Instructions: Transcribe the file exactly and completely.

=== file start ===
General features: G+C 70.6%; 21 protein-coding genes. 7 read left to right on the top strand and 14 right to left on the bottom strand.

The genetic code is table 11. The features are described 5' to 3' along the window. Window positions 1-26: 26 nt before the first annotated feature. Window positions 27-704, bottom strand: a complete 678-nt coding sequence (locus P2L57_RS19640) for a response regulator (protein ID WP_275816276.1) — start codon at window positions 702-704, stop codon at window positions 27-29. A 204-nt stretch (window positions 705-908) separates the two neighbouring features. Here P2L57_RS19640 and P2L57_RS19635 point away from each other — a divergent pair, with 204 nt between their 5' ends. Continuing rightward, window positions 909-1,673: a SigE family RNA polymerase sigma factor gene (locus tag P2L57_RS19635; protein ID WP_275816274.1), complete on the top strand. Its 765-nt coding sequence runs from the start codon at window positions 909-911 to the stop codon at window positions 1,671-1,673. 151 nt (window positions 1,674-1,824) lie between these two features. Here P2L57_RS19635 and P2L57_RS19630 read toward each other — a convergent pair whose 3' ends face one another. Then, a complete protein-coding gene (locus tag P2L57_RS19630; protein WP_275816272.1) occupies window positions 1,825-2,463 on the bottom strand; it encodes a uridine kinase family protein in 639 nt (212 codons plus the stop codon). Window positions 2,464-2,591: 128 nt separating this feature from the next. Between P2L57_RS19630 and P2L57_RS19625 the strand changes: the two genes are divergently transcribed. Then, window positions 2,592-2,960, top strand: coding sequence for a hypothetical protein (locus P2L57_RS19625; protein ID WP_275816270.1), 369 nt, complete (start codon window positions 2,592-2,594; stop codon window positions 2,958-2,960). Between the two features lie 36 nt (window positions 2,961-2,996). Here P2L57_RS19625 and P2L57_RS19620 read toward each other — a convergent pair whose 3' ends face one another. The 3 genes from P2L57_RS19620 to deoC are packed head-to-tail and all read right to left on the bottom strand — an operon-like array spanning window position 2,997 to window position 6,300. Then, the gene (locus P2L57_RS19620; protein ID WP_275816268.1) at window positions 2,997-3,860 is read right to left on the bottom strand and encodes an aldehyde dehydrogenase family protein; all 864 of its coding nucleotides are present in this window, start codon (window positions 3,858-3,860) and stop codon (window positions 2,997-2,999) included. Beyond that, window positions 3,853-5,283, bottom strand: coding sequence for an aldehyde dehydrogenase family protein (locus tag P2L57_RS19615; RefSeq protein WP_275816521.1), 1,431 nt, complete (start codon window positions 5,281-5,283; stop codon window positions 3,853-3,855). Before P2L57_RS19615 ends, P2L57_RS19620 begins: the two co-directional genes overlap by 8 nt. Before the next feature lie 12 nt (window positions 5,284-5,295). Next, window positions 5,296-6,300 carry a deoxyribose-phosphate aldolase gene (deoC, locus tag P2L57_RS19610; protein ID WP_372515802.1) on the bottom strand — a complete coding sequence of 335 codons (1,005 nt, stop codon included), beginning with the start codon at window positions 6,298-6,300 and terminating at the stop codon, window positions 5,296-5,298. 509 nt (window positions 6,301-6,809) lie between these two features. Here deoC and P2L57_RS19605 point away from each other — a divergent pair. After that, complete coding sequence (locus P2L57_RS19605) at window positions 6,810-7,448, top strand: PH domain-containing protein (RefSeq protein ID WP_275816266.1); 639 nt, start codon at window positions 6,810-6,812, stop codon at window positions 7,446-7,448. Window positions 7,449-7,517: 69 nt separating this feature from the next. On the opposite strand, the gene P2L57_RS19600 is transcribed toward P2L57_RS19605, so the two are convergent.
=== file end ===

General features: G+C 70.6%; 21 protein-coding genes. 7 read left to right on the top strand and 14 right to left on the bottom strand.

The genetic code is table 11. The features are described 5' to 3' along the window. Window positions 1-26: 26 nt before the first annotated feature. Window positions 27-704, bottom strand: a complete 678-nt coding sequence (locus P2L57_RS19640) for a response regulator (protein ID WP_275816276.1) — start codon at window positions 702-704, stop codon at window positions 27-29. A 204-nt stretch (window positions 705-908) separates the two neighbouring features. Here P2L57_RS19640 and P2L57_RS19635 point away from each other — a divergent pair, with 204 nt between their 5' ends. Continuing rightward, window positions 909-1,673: a SigE family RNA polymerase sigma factor gene (locus tag P2L57_RS19635; protein ID WP_275816274.1), complete on the top strand. Its 765-nt coding sequence runs from the start codon at window positions 909-911 to the stop codon at window positions 1,671-1,673. 151 nt (window positions 1,674-1,824) lie between these two features. Here P2L57_RS19635 and P2L57_RS19630 read toward each other — a convergent pair whose 3' ends face one another. Then, a complete protein-coding gene (locus tag P2L57_RS19630; protein WP_275816272.1) occupies window positions 1,825-2,463 on the bottom strand; it encodes a uridine kinase family protein in 639 nt (212 codons plus the stop codon). Window positions 2,464-2,591: 128 nt separating this feature from the next. Between P2L57_RS19630 and P2L57_RS19625 the strand changes: the two genes are divergently transcribed. Then, window positions 2,592-2,960, top strand: coding sequence for a hypothetical protein (locus P2L57_RS19625; protein ID WP_275816270.1), 369 nt, complete (start codon window positions 2,592-2,594; stop codon window positions 2,958-2,960). Between the two features lie 36 nt (window positions 2,961-2,996). Here P2L57_RS19625 and P2L57_RS19620 read toward each other — a convergent pair whose 3' ends face one another. The 3 genes from P2L57_RS19620 to deoC are packed head-to-tail and all read right to left on the bottom strand — an operon-like array spanning window position 2,997 to window position 6,300. Then, the gene (locus P2L57_RS19620; protein ID WP_275816268.1) at window positions 2,997-3,860 is read right to left on the bottom strand and encodes an aldehyde dehydrogenase family protein; all 864 of its coding nucleotides are present in this window, start codon (window positions 3,858-3,860) and stop codon (window positions 2,997-2,999) included. Beyond that, window positions 3,853-5,283, bottom strand: coding sequence for an aldehyde dehydrogenase family protein (locus tag P2L57_RS19615; RefSeq protein WP_275816521.1), 1,431 nt, complete (start codon window positions 5,281-5,283; stop codon window positions 3,853-3,855). Before P2L57_RS19615 ends, P2L57_RS19620 begins: the two co-directional genes overlap by 8 nt. Before the next feature lie 12 nt (window positions 5,284-5,295). Next, window positions 5,296-6,300 carry a deoxyribose-phosphate aldolase gene (deoC, locus tag P2L57_RS19610; protein ID WP_372515802.1) on the bottom strand — a complete coding sequence of 335 codons (1,005 nt, stop codon included), beginning with the start codon at window positions 6,298-6,300 and terminating at the stop codon, window positions 5,296-5,298. 509 nt (window positions 6,301-6,809) lie between these two features. Here deoC and P2L57_RS19605 point away from each other — a divergent pair. After that, complete coding sequence (locus P2L57_RS19605) at window positions 6,810-7,448, top strand: PH domain-containing protein (RefSeq protein ID WP_275816266.1); 639 nt, start codon at window positions 6,810-6,812, stop codon at window positions 7,446-7,448. Window positions 7,449-7,517: 69 nt separating this feature from the next. On the opposite strand, the gene P2L57_RS19600 is transcribed toward P2L57_RS19605, so the two are convergent.